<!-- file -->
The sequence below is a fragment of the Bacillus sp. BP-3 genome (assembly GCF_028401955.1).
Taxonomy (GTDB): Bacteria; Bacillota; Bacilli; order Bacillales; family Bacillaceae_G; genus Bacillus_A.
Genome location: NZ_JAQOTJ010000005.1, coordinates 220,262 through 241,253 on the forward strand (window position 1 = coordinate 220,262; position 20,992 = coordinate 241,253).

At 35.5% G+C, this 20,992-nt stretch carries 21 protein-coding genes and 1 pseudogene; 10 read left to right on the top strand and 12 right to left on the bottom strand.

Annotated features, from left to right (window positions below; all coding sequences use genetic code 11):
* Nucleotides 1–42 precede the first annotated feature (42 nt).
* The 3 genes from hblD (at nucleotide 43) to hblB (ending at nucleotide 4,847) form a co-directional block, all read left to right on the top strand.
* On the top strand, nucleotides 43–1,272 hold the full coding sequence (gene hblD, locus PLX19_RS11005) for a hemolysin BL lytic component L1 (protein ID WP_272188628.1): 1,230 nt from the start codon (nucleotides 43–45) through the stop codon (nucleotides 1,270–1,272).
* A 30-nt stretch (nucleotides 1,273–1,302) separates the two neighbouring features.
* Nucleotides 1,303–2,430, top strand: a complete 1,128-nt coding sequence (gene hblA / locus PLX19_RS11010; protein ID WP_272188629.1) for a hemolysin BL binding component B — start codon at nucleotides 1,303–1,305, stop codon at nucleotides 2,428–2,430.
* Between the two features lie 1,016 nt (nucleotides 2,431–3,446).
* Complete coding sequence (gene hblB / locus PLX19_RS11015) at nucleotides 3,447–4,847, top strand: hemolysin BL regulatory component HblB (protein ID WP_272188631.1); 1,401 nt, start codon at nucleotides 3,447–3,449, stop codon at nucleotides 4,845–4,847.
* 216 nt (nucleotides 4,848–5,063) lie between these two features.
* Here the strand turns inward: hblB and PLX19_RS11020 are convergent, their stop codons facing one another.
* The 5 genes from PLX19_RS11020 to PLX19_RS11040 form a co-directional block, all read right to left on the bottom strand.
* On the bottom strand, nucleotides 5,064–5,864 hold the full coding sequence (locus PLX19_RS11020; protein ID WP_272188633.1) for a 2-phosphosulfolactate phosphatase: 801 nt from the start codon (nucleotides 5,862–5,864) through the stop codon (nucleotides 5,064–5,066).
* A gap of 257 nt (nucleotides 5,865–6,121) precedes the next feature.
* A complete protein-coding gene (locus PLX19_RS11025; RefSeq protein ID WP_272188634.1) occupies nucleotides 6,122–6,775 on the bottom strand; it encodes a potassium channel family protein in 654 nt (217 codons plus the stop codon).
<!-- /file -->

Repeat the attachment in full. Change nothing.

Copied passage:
The sequence below is a fragment of the Bacillus sp. BP-3 genome (assembly GCF_028401955.1).
Taxonomy (GTDB): Bacteria; Bacillota; Bacilli; order Bacillales; family Bacillaceae_G; genus Bacillus_A.
Genome location: NZ_JAQOTJ010000005.1, coordinates 220,262 through 241,253 on the forward strand (window position 1 = coordinate 220,262; position 20,992 = coordinate 241,253).

At 35.5% G+C, this 20,992-nt stretch carries 21 protein-coding genes and 1 pseudogene; 10 read left to right on the top strand and 12 right to left on the bottom strand.

Annotated features, from left to right (window positions below; all coding sequences use genetic code 11):
* Nucleotides 1–42 precede the first annotated feature (42 nt).
* The 3 genes from hblD (at nucleotide 43) to hblB (ending at nucleotide 4,847) form a co-directional block, all read left to right on the top strand.
* On the top strand, nucleotides 43–1,272 hold the full coding sequence (gene hblD, locus PLX19_RS11005) for a hemolysin BL lytic component L1 (protein ID WP_272188628.1): 1,230 nt from the start codon (nucleotides 43–45) through the stop codon (nucleotides 1,270–1,272).
* A 30-nt stretch (nucleotides 1,273–1,302) separates the two neighbouring features.
* Nucleotides 1,303–2,430, top strand: a complete 1,128-nt coding sequence (gene hblA / locus PLX19_RS11010; protein ID WP_272188629.1) for a hemolysin BL binding component B — start codon at nucleotides 1,303–1,305, stop codon at nucleotides 2,428–2,430.
* Between the two features lie 1,016 nt (nucleotides 2,431–3,446).
* Complete coding sequence (gene hblB / locus PLX19_RS11015) at nucleotides 3,447–4,847, top strand: hemolysin BL regulatory component HblB (protein ID WP_272188631.1); 1,401 nt, start codon at nucleotides 3,447–3,449, stop codon at nucleotides 4,845–4,847.
* 216 nt (nucleotides 4,848–5,063) lie between these two features.
* Here the strand turns inward: hblB and PLX19_RS11020 are convergent, their stop codons facing one another.
* The 5 genes from PLX19_RS11020 to PLX19_RS11040 form a co-directional block, all read right to left on the bottom strand.
* On the bottom strand, nucleotides 5,064–5,864 hold the full coding sequence (locus PLX19_RS11020; protein ID WP_272188633.1) for a 2-phosphosulfolactate phosphatase: 801 nt from the start codon (nucleotides 5,862–5,864) through the stop codon (nucleotides 5,064–5,066).
* A gap of 257 nt (nucleotides 5,865–6,121) precedes the next feature.
* A complete protein-coding gene (locus PLX19_RS11025; RefSeq protein ID WP_272188634.1) occupies nucleotides 6,122–6,775 on the bottom strand; it encodes a potassium channel family protein in 654 nt (217 codons plus the stop codon).